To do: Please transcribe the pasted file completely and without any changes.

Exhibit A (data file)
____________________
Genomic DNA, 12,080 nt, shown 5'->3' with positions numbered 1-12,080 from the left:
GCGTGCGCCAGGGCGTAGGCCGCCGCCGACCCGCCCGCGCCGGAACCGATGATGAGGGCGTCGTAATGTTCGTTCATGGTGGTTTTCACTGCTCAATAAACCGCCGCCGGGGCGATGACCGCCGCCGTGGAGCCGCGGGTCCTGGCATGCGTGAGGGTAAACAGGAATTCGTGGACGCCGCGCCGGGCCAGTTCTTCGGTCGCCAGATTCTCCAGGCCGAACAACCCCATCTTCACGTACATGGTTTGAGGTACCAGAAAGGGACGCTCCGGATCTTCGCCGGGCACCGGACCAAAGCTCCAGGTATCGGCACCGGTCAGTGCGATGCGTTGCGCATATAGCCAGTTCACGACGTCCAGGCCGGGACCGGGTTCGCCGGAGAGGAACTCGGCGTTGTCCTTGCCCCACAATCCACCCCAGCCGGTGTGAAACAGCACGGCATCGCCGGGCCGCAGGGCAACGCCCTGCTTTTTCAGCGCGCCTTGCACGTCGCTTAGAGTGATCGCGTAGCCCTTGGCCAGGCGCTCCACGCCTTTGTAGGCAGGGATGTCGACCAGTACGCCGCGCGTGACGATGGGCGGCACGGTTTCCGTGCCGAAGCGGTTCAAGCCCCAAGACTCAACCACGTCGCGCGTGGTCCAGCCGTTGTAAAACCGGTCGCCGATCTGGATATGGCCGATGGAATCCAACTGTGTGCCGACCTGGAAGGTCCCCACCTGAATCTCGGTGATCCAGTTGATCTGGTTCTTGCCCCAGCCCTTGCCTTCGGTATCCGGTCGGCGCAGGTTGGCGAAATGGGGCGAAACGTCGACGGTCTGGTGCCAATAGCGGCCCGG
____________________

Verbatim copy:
Genomic DNA, 12,080 nt, shown 5'->3' with positions numbered 1-12,080 from the left:
GCGTGCGCCAGGGCGTAGGCCGCCGCCGACCCGCCCGCGCCGGAACCGATGATGAGGGCGTCGTAATGTTCGTTCATGGTGGTTTTCACTGCTCAATAAACCGCCGCCGGGGCGATGACCGCCGCCGTGGAGCCGCGGGTCCTGGCATGCGTGAGGGTAAACAGGAATTCGTGGACGCCGCGCCGGGCCAGTTCTTCGGTCGCCAGATTCTCCAGGCCGAACAACCCCATCTTCACGTACATGGTTTGAGGTACCAGAAAGGGACGCTCCGGATCTTCGCCGGGCACCGGACCAAAGCTCCAGGTATCGGCACCGGTCAGTGCGATGCGTTGCGCATATAGCCAGTTCACGACGTCCAGGCCGGGACCGGGTTCGCCGGAGAGGAACTCGGCGTTGTCCTTGCCCCACAATCCACCCCAGCCGGTGTGAAACAGCACGGCATCGCCGGGCCGCAGGGCAACGCCCTGCTTTTTCAGCGCGCCTTGCACGTCGCTTAGAGTGATCGCGTAGCCCTTGGCCAGGCGCTCCACGCCTTTGTAGGCAGGGATGTCGACCAGTACGCCGCGCGTGACGATGGGCGGCACGGTTTCCGTGCCGAAGCGGTTCAAGCCCCAAGACTCAACCACGTCGCGCGTGGTCCAGCCGTTGTAAAACCGGTCGCCGATCTGGATATGGCCGATGGAATCCAACTGTGTGCCGACCTGGAAGGTCCCCACCTGAATCTCGGTGATCCAGTTGATCTGGTTCTTGCCCCAGCCCTTGCCTTCGGTATCCGGTCGGCGCAGGTTGGCGAAATGGGGCGAAACGTCGACGGTCTGGTGCCAATAGCGGCCCGG